The Eyüp Sultan Mosque is the holiest site in Istanbul and one of the most sacred places in the Islamic world.
The mosque was erected by Mehmet the Conqueror over the tomb of Halid bin Zeyd Ebu Eyyûb (known as Eyüp Sultan), the standard bearer for the Prophet Mohammed as well as the last survivor of his inner circle of trusted companions.
It is popularly accepted that while serving as commander of the Arab forces during the siege of 668 to 669, Eyüp was killed and buried on the outskirts of the city. One of the conditions of peace after the Arab siege was that the tomb of Eyüp be preserved.
The burial site was "discovered" during Mehmet the Conqueror's siege on the city, although the tomb is mentioned in written accounts as early as the 12th century.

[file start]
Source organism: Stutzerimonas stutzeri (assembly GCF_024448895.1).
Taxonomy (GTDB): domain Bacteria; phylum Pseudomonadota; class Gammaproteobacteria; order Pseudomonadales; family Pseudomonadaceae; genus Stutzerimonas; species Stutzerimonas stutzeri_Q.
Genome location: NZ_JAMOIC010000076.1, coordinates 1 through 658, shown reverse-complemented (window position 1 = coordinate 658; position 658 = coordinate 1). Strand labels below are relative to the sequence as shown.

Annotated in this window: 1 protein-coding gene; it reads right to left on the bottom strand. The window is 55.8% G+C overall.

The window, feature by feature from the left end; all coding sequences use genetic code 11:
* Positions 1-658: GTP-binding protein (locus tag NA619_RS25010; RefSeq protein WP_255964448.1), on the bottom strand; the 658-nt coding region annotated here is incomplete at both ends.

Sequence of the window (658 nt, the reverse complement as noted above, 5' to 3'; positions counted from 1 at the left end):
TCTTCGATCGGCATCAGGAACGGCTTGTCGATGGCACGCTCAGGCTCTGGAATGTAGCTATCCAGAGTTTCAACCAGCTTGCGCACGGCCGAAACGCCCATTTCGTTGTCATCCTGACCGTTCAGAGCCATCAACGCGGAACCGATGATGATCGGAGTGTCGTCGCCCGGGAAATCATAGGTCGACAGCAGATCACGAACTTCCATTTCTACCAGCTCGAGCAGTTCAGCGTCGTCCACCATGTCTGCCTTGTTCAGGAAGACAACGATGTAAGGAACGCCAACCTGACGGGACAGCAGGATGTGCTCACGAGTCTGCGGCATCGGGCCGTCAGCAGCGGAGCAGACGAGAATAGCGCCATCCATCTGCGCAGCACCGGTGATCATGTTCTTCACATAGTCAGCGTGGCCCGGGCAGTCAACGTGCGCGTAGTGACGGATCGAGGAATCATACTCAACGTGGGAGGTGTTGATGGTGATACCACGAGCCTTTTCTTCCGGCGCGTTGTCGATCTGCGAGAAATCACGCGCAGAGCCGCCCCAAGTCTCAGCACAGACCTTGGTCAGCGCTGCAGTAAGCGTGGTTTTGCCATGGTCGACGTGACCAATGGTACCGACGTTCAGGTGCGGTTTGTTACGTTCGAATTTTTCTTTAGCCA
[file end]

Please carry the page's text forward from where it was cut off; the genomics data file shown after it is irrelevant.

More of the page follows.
A little village of tombs mushroomed on the spot by those seeking Eyüp Sultan's intervention in the hereafter, and it's still considered a privilege to be buried in the nearby cemeteries.
The Girding of the Sword ceremony was traditionally held here. In this Ottoman enthronement rite, Osman Gazi's sword was passed on, maintaining continuity within the dynasty as well as creating a connection with the Turk's early ideal of Holy War.
What to See
Eyüp is a popular spot animated by the small bazaar nearby, crowds relaxing by the spray of the fountains, and little boys in blue and white satin celebrating their impending circumcisions. Unfortunately, it's a natural magnet for beggars as well.
The baroque mosque replaces the original that was destroyed in the earthquake of 1766, but the real attraction here is the türbe, a sacred burial site that draws masses of pilgrims waiting in line to stand in the presence of the contents of the solid silver sarcophagus or meditate in prayer.